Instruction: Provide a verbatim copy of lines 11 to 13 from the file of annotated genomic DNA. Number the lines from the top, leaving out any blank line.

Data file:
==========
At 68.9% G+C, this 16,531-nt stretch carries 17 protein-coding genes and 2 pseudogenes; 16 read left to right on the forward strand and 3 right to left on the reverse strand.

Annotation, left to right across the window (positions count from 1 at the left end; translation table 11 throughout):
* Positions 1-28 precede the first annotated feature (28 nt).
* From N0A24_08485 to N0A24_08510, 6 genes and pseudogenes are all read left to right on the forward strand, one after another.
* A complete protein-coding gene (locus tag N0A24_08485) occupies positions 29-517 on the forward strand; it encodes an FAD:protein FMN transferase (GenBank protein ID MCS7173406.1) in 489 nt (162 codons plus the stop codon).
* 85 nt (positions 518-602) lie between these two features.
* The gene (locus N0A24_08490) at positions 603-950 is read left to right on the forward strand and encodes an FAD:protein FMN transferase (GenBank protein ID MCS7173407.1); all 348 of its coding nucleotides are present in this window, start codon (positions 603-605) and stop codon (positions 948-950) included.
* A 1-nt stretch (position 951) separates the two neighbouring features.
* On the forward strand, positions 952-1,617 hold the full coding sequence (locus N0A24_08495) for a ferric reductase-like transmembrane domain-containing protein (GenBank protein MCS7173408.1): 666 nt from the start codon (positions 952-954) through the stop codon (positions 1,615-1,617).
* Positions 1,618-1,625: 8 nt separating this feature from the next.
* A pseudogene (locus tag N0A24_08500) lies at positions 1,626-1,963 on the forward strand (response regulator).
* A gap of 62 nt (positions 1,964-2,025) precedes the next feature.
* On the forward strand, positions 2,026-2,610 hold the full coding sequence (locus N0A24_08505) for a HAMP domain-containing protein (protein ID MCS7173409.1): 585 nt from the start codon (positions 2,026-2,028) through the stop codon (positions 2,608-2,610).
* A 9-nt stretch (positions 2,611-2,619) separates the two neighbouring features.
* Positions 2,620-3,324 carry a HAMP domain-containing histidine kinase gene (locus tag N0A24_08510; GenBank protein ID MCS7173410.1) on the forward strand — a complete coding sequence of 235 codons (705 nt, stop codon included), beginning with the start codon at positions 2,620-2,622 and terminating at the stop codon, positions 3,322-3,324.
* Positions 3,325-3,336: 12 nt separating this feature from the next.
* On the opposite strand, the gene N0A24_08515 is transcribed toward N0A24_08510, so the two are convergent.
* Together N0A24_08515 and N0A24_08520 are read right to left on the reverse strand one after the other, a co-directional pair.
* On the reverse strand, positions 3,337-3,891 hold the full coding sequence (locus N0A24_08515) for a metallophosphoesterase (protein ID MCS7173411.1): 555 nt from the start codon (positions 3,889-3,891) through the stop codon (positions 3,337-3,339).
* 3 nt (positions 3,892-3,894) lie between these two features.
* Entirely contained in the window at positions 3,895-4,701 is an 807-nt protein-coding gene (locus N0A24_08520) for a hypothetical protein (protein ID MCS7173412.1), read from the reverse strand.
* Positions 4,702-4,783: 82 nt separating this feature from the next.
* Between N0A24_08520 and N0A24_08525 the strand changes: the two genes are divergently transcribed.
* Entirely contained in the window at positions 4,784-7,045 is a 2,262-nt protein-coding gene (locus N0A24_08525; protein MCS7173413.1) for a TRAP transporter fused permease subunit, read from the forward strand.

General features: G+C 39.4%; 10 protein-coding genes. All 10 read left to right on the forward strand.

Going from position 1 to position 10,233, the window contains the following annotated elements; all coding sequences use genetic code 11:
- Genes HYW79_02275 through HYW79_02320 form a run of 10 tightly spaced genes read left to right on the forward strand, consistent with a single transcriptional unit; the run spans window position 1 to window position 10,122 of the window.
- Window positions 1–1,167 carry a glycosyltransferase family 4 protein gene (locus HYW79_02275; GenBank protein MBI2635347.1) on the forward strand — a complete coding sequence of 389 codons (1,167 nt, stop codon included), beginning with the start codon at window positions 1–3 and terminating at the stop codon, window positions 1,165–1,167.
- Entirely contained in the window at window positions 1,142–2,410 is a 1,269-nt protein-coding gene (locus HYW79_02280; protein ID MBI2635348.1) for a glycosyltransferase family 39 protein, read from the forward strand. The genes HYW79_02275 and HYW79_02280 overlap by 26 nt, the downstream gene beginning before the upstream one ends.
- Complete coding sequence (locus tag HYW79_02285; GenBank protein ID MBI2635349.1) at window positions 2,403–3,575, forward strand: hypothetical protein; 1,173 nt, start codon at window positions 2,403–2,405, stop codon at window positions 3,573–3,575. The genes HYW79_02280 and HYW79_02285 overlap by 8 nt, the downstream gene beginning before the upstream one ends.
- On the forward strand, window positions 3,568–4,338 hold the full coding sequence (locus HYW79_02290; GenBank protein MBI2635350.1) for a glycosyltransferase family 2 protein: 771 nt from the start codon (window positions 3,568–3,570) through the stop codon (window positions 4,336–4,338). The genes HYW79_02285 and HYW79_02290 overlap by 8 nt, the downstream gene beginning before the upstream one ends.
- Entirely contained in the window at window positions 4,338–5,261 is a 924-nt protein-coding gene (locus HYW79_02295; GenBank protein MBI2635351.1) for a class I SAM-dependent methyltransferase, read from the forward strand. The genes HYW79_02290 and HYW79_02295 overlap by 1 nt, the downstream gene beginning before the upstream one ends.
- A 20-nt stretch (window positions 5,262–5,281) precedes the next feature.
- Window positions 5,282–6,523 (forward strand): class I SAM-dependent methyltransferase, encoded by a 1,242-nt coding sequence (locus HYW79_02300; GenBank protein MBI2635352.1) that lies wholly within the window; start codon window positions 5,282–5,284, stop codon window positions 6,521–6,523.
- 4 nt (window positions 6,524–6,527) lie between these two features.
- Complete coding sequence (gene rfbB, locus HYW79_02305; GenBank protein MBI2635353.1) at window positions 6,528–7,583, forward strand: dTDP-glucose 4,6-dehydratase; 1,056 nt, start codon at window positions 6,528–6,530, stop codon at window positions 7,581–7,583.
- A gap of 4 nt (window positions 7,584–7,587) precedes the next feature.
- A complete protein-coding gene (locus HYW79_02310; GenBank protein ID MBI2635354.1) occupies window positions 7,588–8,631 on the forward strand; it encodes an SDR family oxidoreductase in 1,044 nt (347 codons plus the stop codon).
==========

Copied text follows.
* A pseudogene (locus tag N0A24_08500) lies at positions 1,626-1,963 on the forward strand (response regulator).
* A gap of 62 nt (positions 1,964-2,025) precedes the next feature.
* On the forward strand, positions 2,026-2,610 hold the full coding sequence (locus N0A24_08505) for a HAMP domain-containing protein (protein ID MCS7173409.1): 585 nt from the start codon (positions 2,026-2,028) through the stop codon (positions 2,608-2,610).